Whitepapers and book-length projects: Sometimes, a subject demands in-depth study. I’ve written two non-fiction books. Call Centers Made Easy was my attempt to help small businesses leverage communications technology to better connect and communicate with their customers. That book spoke to the fact that large customer-support-intense companies (airlines, insurance companies, banks) invested millions building out systems to optimize their management of customer interactions. It showed small businesses how those large centers did it and how they could emulate some of the technologies and concepts (to the same benefits) using small-business telecom systems. I also wrote a book called The Telecom Manager’s Survival Guide which spelled out how to, well, manage the telecommunications infrastructure for a large company. What subject in your life would you like to develop into a longer written project? Whitepaper (3-5k words)? eBook (5-25k words)? Full-length nonfiction project (50-100k words) you want to take to a publisher?

The price of a writer-for-hire

The cost for a writer to help you with any of these kinds of content projects vary. A writer looking to break in, or one that has the capacity for high-volume, short-turn-around work, could be quite inexpensive. You can find them online, as well as find marketplaces for freelancers to bid on your job. Hiring the most pedigreed writer in your field may be expensive.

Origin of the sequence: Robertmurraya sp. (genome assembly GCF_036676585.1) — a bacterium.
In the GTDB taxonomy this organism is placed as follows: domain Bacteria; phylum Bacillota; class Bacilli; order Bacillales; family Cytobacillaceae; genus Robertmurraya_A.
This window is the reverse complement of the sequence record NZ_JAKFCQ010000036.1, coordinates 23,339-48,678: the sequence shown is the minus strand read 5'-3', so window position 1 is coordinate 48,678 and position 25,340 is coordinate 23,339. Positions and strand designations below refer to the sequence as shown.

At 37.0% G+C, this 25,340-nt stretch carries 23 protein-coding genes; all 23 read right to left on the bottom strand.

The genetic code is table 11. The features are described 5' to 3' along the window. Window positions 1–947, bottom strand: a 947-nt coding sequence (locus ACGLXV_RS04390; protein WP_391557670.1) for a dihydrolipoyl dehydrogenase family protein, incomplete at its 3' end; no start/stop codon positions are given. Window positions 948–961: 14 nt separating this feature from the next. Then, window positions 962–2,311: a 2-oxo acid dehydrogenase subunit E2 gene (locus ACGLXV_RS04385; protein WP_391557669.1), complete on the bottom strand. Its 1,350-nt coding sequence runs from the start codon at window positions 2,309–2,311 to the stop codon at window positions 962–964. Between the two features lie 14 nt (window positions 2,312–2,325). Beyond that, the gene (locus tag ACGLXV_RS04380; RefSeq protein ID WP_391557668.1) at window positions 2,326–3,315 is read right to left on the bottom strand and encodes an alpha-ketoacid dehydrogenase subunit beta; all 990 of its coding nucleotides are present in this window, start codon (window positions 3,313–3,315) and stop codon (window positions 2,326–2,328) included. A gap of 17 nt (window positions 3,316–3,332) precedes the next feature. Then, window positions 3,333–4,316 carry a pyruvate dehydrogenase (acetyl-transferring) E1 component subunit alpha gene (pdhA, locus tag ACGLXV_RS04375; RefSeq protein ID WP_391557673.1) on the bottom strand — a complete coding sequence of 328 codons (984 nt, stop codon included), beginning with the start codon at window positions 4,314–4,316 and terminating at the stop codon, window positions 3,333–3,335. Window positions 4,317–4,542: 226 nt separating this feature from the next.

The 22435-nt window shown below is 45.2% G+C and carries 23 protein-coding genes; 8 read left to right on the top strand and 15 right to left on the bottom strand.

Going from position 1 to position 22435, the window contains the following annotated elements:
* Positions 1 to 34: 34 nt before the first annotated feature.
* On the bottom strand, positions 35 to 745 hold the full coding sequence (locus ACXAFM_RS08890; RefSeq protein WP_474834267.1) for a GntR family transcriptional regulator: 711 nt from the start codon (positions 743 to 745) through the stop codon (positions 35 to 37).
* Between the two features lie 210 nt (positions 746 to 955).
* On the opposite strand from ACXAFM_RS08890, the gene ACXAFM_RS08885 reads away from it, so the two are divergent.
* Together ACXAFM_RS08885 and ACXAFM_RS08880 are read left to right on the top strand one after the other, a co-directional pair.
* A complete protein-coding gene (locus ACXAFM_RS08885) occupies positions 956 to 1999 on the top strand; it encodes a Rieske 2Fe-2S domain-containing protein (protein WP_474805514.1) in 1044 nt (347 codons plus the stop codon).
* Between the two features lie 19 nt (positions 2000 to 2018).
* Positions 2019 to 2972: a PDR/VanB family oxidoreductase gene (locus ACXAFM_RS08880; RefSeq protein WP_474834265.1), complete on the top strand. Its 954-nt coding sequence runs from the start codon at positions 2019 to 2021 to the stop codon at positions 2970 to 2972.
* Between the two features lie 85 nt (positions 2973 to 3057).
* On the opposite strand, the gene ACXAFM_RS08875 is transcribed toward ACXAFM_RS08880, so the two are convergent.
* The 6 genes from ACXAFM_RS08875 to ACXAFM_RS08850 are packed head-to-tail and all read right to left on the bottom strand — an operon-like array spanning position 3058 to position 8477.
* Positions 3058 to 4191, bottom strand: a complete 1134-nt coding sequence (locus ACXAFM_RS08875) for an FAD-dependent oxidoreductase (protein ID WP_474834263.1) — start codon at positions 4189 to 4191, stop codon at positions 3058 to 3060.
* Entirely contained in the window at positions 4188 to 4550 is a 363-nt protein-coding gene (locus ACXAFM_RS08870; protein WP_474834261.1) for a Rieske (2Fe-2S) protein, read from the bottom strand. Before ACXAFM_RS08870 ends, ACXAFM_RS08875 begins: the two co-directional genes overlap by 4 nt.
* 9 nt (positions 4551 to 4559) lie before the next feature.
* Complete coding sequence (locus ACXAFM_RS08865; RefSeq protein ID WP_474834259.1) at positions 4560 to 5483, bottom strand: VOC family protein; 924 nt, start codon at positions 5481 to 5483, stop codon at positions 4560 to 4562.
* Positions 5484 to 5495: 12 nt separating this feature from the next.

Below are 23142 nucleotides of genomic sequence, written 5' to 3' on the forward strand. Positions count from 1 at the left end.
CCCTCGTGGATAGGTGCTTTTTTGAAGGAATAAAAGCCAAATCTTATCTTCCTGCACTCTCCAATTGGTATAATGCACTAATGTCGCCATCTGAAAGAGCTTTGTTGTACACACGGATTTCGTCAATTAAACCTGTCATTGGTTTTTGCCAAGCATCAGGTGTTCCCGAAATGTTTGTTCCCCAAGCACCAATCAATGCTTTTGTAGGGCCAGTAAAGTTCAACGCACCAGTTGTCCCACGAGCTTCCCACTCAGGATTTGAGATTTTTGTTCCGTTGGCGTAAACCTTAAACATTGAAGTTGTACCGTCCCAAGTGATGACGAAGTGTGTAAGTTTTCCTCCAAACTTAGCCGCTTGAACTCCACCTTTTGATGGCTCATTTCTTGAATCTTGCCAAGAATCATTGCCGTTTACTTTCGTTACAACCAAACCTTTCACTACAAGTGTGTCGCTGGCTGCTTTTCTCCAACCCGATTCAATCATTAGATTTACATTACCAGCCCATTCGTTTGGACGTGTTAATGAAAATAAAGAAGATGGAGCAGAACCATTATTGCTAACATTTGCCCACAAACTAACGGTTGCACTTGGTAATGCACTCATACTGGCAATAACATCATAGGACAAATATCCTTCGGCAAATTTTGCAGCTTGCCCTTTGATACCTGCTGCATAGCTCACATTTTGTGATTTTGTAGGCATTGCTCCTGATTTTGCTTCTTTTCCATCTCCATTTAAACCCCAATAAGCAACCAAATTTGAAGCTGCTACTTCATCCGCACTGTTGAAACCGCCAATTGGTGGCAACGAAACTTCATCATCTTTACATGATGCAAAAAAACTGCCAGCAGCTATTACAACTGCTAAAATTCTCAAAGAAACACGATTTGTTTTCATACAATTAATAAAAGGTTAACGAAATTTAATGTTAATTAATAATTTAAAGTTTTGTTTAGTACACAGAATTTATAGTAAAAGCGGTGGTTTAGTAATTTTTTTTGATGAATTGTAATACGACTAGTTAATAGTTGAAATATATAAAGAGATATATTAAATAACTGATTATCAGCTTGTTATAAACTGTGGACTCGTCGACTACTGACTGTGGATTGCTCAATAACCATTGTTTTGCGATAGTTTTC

I’m somewhere between those two ends of the spectrum. I work on freelance projects when I want to; when I like the project, the client/collaborator, and feel like I can produce interesting work. My fees are as follows:

  • Per word rate - Fifty-cents per word for short projects, plus expenses. That means, if I am contracted to produce a 500-word blog article, I may turn-in 556 words, but the client pays for the agreed-on amount of $250.
  • Flat fees - If a word-count price model doesn’t work (very short word-count projects, the editing of existing copy, or research-heavy book-length projects), I negotiate, in advance, either a flat fee or a financial arrangement tied to the income produced by the work (in the case of book-length projects).

Again, if you have a writing project you’d like to discuss, please contact me.



Oct 20, 2018 - Our Acquazero-treated VEGA winter clothing is your insurance policy for when nasty weather threatens to rob you of the joy of riding your bicycle.

Ignore the weather forecast and go for a ride